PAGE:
Security–clearance background screening: “Not where it needs to be”

TOPICS:  Background Checking

Great changes came recently to the U.S. government’s system of background screening on security-clearance applicants, and they were made in response to serious problems that emerged more than three years ago.

The trouble started in September 2013, when a civilian Navy employee shot 12 people to death at the Navy Yard in Washington. Details emerged that the attacker had reported “hearing voices,” and had told Seattle police after an earlier arrest for shooting out a man’s tires that he had been in an “anger-fueled” blackout.

There were other problems, too: The Justice Department had launched a probe into USIS, the U.S. Office of Personnel Management security-clearance contractor that had cleared Edward Snowden, who later leaked millions of NSA documents. Soon it emerged that USIS employees were under so much pressure to quickly wrap up due-diligence checks that some were faking them, according to statements by U.S. government officials that were partly acknowledged as true by the firm.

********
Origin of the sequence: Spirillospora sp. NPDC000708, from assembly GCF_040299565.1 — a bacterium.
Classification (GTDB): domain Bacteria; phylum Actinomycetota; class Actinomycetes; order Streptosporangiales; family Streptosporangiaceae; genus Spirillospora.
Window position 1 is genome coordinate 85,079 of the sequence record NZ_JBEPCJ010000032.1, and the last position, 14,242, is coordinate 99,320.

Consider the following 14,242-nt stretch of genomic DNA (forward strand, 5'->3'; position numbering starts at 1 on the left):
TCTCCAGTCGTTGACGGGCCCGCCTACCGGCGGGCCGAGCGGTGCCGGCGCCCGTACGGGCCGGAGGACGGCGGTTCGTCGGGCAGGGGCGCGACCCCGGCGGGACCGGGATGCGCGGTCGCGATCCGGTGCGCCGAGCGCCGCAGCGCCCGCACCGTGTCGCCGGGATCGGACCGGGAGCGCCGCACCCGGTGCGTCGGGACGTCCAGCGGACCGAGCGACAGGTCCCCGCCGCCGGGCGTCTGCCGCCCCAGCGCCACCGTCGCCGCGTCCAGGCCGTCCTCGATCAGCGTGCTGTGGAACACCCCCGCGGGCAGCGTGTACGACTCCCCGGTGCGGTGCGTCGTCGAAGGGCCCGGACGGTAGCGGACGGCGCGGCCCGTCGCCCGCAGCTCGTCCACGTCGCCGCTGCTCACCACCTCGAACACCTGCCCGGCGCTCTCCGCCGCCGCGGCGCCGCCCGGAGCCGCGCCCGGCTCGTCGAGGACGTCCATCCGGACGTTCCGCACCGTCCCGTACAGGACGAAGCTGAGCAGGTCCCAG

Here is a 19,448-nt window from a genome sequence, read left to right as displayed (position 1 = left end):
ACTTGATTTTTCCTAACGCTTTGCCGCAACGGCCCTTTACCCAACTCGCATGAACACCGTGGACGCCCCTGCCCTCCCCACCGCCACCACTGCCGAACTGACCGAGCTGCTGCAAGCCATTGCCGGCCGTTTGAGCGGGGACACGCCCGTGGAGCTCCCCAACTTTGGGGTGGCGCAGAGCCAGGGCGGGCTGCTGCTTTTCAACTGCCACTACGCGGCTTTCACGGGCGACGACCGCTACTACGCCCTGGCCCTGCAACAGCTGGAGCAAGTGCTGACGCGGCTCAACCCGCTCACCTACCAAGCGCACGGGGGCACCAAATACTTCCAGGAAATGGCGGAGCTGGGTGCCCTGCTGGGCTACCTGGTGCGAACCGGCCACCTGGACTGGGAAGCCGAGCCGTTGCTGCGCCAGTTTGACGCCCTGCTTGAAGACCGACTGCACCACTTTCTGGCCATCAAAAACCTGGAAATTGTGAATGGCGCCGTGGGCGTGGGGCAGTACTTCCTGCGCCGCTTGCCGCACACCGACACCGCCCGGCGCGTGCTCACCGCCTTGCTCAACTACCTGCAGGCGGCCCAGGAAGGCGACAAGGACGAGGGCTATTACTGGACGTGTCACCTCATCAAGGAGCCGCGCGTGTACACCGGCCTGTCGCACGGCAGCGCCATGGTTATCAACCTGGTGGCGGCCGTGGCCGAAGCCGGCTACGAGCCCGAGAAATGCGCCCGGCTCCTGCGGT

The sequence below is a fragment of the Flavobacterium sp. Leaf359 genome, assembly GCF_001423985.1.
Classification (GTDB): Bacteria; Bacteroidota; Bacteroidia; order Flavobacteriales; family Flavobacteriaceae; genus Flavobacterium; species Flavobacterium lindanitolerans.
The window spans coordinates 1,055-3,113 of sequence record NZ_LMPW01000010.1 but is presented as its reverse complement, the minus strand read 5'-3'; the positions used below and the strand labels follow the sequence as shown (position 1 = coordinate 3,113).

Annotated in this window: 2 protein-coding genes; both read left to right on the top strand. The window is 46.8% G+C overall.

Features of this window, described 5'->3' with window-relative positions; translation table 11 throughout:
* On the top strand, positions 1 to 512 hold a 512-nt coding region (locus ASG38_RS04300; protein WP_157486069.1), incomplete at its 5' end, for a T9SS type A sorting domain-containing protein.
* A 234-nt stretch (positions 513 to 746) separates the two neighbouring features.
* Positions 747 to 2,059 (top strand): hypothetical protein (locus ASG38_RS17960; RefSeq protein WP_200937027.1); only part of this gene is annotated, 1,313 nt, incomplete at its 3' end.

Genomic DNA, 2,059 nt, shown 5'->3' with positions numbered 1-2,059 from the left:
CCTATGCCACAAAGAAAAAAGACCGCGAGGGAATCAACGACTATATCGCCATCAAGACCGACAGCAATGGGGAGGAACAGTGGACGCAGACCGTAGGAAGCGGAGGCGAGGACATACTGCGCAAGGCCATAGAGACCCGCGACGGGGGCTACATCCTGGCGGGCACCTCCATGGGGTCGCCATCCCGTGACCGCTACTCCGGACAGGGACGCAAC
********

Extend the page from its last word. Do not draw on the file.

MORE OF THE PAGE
Then, in June 2015, OPM announced that its network had been breached by hackers. Chinese intelligence is suspected in the theft of sensitive files on 21.5 million U.S. officials and their relatives. USIS’s background-screening contract was terminated, and in fall 2016 the government launched a new U.S. agency, the National Background Investigations Bureau or NBIB, to do security clearances. It is facing substantial obstacles.

USIS’s dismissal, plus a temporary hiring freeze, have caused massive backlogs in finishing clearance reviews. The most recent data available, from fall 2016, showed that the backlog in pending “secret” clearances was 343,557, and at top secret was 72,566; another 156,172 re-investigations were also unprocessed.

Charlie Phalen, a former CIA security chief who runs the new NBIB, said one priority is using technology to more efficiently receive information about applicants from agencies outside NBIB. On that coordination issue, Phalen said, “it’s not where it needs to be.”